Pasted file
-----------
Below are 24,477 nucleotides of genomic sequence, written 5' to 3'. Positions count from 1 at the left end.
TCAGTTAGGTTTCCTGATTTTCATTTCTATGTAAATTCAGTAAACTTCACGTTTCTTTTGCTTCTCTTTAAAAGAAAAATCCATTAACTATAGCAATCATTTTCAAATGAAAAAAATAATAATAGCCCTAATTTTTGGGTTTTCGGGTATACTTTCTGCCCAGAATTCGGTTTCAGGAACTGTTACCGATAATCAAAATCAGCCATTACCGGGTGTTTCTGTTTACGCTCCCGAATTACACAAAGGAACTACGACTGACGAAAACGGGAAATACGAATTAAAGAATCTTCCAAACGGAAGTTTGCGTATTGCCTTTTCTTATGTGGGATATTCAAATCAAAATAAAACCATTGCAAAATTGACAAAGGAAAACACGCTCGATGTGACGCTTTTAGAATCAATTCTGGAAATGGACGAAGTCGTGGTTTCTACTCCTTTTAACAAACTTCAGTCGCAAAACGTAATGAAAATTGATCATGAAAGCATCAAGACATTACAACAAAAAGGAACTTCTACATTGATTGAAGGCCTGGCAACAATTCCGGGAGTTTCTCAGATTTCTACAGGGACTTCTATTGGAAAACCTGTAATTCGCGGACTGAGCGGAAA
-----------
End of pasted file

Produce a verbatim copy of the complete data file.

Below are 24,477 nucleotides of genomic sequence, written 5' to 3'. Positions count from 1 at the left end.
TCAGTTAGGTTTCCTGATTTTCATTTCTATGTAAATTCAGTAAACTTCACGTTTCTTTTGCTTCTCTTTAAAAGAAAAATCCATTAACTATAGCAATCATTTTCAAATGAAAAAAATAATAATAGCCCTAATTTTTGGGTTTTCGGGTATACTTTCTGCCCAGAATTCGGTTTCAGGAACTGTTACCGATAATCAAAATCAGCCATTACCGGGTGTTTCTGTTTACGCTCCCGAATTACACAAAGGAACTACGACTGACGAAAACGGGAAATACGAATTAAAGAATCTTCCAAACGGAAGTTTGCGTATTGCCTTTTCTTATGTGGGATATTCAAATCAAAATAAAACCATTGCAAAATTGACAAAGGAAAACACGCTCGATGTGACGCTTTTAGAATCAATTCTGGAAATGGACGAAGTCGTGGTTTCTACTCCTTTTAACAAACTTCAGTCGCAAAACGTAATGAAAATTGATCATGAAAGCATCAAGACATTACAACAAAAAGGAACTTCTACATTGATTGAAGGCCTGGCAACAATTCCGGGAGTTTCTCAGATTTCTACAGGGACTTCTATTGGAAAACCTGTAATTCGCGGACTGAGCGGAAA